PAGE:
The federal government is being urged to provide cash packages for drought-stricken farmers wanting to leave the land.
Despite not offering as much, Prime Minister Scott Morrison insists there is "enormous overlap" between what farmers want and what his government is putting on the table.
The National Farmers' Federation has written to Mr Morrison asking for six measures to tackle the drought sweeping swathes of regional Australia.
NFF president Fiona Simson believes exit packages could be one tool to help stem growing desperation on some rural properties.
"Sometimes people feel like they're running out of options and that's when bad things happen," she told AAP in Canberra on Wednesday.
"Sometimes people feel they're looking down a never-ending tunnel at the moment because we don't know when the drought is going to end."
She said exit grants could help people who "feel like they've had enough" with costs like finding somewhere else to live and paying a removalist.
The NFF's plan also includes relief for council rates and pasture lease charges.
The farm lobby wants the Commonwealth to look at payroll subsidies of farming business in line with Newstart.
Other measures include:
* a $2000 top-up of the Assistance for Isolated Children allowance
* two years interest free for Regional Investment Corporation drought loans
* a plan to work with state governments towards eradication of feral pigs.
The coalition introduced legislation to parliament last week which will allow farmers doing it tough to get extra lump sums of up to $13,000 once they reach a four-year limit on federal government payments.
Mr Morrison said the draft laws are flexible enough for the government to ramp up its drought response from mid-next year if needed.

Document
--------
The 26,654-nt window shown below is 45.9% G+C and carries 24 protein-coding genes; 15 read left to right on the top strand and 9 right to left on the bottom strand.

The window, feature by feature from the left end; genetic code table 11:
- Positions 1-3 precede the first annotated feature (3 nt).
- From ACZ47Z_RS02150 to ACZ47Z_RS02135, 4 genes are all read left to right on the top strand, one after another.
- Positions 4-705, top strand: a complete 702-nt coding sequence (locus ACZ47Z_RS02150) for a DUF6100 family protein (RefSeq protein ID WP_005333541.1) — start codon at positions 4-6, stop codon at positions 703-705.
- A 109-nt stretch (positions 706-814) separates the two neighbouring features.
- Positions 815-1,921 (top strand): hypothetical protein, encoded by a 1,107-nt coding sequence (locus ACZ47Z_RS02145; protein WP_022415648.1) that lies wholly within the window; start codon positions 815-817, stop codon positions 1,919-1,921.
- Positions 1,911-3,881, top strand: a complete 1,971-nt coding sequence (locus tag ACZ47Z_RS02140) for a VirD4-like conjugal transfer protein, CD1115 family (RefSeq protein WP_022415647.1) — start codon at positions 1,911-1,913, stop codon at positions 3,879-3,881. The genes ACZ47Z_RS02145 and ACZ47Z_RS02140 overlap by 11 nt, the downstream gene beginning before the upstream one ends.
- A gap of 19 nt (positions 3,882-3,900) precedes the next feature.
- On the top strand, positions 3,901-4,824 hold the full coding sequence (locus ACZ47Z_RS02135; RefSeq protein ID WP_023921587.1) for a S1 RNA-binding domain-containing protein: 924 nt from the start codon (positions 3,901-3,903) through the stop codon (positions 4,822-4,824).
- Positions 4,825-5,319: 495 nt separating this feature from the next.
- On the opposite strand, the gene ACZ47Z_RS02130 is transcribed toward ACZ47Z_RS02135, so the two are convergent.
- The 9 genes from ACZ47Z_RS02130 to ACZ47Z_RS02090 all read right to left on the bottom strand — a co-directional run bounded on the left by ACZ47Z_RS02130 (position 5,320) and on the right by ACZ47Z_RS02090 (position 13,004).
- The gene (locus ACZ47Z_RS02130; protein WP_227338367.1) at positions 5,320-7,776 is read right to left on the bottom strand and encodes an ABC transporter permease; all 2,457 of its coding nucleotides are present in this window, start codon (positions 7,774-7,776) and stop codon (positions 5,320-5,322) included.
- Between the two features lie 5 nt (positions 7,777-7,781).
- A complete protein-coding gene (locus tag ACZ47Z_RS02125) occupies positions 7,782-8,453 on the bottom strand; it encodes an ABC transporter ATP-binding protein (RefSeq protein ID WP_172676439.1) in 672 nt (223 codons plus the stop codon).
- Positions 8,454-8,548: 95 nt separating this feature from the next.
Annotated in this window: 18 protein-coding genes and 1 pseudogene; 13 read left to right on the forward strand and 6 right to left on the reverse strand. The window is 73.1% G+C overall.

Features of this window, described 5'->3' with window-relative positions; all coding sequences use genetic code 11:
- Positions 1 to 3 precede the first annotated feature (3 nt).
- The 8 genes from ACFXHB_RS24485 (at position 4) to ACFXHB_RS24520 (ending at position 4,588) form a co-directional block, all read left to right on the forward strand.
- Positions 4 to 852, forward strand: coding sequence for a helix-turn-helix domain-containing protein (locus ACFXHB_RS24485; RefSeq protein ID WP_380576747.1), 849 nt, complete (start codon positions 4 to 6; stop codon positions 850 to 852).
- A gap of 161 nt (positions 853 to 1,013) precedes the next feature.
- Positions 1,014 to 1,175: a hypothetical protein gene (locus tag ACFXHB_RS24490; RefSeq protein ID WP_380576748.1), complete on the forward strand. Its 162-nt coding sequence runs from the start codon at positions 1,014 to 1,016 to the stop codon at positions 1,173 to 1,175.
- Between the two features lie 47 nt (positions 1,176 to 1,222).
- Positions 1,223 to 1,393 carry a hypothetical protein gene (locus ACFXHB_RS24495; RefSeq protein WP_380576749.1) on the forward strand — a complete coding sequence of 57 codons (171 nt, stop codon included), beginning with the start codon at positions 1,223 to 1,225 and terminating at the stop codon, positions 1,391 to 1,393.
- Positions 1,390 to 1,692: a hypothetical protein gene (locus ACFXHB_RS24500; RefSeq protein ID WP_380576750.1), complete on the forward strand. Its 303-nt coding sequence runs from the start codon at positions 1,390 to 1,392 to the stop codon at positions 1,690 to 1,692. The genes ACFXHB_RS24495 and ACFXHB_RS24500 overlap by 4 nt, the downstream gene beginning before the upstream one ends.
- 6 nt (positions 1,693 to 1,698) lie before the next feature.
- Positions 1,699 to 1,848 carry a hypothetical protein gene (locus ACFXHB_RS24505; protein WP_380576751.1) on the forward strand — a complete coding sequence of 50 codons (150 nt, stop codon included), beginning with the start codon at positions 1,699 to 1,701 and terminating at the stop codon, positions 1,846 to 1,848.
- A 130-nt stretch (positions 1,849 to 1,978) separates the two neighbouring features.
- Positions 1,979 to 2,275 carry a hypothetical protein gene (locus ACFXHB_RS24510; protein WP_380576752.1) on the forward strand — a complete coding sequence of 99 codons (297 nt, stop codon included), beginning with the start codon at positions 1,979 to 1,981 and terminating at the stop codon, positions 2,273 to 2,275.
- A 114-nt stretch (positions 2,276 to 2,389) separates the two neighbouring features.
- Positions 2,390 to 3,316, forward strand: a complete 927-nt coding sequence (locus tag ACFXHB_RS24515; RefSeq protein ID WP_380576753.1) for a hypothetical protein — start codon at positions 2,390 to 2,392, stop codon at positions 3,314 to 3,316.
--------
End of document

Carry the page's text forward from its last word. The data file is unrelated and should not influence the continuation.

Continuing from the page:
Having met with the NFF on Tuesday, he said the government and farmers were largely on the same page.
"There was enormous overlap between the measures that we are putting in place and the measures that they are calling for," the prime minister told parliament on Wednesday.
He said relief on council rates is a matter for state and territory governments.
The NFF gave its national drought policy to the Morrison government last week before releasing the document publicly on Wednesday.
It is designed to tackle future droughts through a comprehensive national approach and "co-ordinating the three tiers of government and also community groups and industry", Ms Simson said.
Meanwhile, Nationals MPs are pushing for a 10-point plan including more money for fodder, municipal rates and quarantine fees, as well as boarding school fees and costs.
The junior coalition partner wants to establish community committees made up of mayors and local community leaders, who would oversee the distribution of grants for capital projects.
Labor agriculture spokesman Joel Fitzgibbon is calling on the government to convene a bipartisan drought cabinet and release the drought co-ordinator's report.
"This morning we learned that the National Farmers' Federation have a six-point plan for drought, the National Party has a 10-point plan but Scott Morrison has no plan at all," he said.